Poem of the Day


Forty Four Gallon Drum

by Virginia Lowe



The cricket ball

hits the make-shift wicket

The shout arises


The kids leap about

except the batsman

who hands on the bat

to the next street kid

female this time


Blackberry canes

pour over the edge

The juicy purple fruit

within reach

without prickles


Post cards and fliers

junk mail and love letters

magazines and bills

all drop in

Even an isolated

farm in the country

can’t escape

the tyranny of

the mail


In times past

forty-four gallon drums


in continuing utility

* Submitted in response to Words+Pictures #4



Words+Pictures #4

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Photo by Neil Mulligan


Are you up for a creative challenge? Occasionally I post a picture plus a word. They might – or might not – have any connection. Then it’s over to you to write a poem for children inspired by the word and picture. Send your poem to me at traffa-m(at)bigpond.net.au and I’ll post a selection to feature as Poem of the Day.

Today’s picture was taken at Narrogin in Western Australia where I recently presented a writing workshop. We drove through farm country and this wonderfully Aussie letterbox caught my photographer husband’s eye. I’m interested in seeing what you come up with in response to this combination of Word+Picture.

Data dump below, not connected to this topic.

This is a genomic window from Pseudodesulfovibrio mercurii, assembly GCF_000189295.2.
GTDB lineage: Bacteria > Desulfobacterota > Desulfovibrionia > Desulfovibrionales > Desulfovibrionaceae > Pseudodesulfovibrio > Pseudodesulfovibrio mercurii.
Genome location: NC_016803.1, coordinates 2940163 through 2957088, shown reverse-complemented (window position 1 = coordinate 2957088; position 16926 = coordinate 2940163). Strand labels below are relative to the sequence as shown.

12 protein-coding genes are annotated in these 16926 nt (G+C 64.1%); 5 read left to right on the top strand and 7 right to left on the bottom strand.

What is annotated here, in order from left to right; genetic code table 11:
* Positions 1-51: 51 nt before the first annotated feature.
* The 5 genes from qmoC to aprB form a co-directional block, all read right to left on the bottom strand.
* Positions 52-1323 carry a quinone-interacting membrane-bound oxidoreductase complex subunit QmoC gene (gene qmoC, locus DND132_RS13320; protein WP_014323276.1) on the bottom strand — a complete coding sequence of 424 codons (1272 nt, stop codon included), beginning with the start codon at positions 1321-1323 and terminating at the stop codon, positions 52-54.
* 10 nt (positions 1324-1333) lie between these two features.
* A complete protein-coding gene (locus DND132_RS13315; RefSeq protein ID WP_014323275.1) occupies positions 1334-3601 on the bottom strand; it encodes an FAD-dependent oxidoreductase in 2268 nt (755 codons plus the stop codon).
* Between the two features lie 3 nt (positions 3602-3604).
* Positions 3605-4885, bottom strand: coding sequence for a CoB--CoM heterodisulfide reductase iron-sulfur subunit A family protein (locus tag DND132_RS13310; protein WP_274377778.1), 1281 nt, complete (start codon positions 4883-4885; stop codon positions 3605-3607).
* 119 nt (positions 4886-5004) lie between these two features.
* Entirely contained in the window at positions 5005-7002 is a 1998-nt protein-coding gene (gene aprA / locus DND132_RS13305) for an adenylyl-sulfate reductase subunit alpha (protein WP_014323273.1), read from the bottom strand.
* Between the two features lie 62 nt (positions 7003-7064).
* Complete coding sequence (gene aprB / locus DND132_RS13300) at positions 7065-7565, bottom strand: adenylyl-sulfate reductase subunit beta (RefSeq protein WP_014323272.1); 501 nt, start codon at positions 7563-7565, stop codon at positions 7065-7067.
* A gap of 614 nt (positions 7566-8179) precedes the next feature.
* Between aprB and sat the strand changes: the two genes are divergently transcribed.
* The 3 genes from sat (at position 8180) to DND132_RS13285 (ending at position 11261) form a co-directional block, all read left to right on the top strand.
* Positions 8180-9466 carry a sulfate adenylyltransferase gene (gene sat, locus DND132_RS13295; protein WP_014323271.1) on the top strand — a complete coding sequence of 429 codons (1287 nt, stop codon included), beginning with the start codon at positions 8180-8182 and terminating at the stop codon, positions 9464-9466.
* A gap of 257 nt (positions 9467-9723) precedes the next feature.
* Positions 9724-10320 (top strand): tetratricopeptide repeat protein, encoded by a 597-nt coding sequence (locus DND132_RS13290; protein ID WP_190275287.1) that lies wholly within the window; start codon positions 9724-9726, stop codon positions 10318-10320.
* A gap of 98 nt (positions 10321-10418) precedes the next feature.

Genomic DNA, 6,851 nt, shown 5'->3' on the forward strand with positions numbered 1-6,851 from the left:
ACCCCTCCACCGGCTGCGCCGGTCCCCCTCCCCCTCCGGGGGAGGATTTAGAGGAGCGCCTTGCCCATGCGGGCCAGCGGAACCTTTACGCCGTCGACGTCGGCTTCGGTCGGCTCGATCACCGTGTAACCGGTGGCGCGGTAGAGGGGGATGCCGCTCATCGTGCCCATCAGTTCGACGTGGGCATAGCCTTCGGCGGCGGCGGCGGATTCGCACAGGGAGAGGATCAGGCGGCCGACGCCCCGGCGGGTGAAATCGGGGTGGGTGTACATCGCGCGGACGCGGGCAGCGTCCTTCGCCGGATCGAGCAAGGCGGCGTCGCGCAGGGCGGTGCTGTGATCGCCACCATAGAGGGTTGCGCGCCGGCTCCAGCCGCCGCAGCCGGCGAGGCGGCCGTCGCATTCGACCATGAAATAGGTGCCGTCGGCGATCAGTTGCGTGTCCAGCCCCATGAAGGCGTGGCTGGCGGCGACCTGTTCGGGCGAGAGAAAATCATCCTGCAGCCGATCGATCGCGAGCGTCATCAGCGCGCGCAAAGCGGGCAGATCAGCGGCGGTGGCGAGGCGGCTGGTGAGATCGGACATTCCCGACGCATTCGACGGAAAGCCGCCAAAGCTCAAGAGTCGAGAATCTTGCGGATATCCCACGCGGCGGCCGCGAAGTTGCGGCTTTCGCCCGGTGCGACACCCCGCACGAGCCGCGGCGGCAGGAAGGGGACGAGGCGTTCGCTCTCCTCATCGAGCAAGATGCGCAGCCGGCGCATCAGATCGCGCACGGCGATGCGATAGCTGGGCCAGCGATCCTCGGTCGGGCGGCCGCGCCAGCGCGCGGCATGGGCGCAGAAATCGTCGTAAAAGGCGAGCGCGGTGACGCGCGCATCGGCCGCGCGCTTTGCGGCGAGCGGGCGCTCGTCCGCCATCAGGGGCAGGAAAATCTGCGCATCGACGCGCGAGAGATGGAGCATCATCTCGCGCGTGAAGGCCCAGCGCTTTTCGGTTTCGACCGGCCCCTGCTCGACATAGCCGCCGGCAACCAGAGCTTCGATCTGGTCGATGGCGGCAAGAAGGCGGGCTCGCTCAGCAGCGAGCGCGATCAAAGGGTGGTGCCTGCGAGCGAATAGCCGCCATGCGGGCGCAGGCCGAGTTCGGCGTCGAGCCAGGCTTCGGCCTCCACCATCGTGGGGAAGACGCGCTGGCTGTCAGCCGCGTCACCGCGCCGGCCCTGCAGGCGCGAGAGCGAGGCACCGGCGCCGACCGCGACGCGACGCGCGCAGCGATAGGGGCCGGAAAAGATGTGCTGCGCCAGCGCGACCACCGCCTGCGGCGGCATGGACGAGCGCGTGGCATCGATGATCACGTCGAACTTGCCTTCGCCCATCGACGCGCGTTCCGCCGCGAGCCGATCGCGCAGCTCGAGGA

Poem of the Day

1 Comment

A Goat Afloat

by Pat Simmons


I wear a silver collar, I’m a rather special goat.

Hooves firmly planted on the ground, but once I was afloat.


‘A goat afloat?’ I hear you say. It’s true. Ask Captain Cook.

Twice I’ve sailed around the world.

I’d like to write a book


Memoirs of my life at sea

Jottings by a goat

The good the bad the ugly facts

Of life upon a boat


Well, all right, ships

Let’s get it right


Dolphin and Endeavour

And with respect, I must say this,

I really hope I never set hoof again on either one.

Three years was long enough.

Giving milk for all that time quite frankly dears was tough.


Smelly sheep and smelly hens, smelly cattle too

Smelly cats and smelly dogs

And very smelly crew.

Snow and storms and slippery decks, fresh grass in short supply.

No other goats to chatter with to help the time pass by.

But now I’m home and quite well known

(My story’s in the press)

Enjoying my retirement, free from stormy seas and stress.


I wear a silver collar, I’m a rather special goat.

Hooves firmly planted on the ground, but once I was afloat.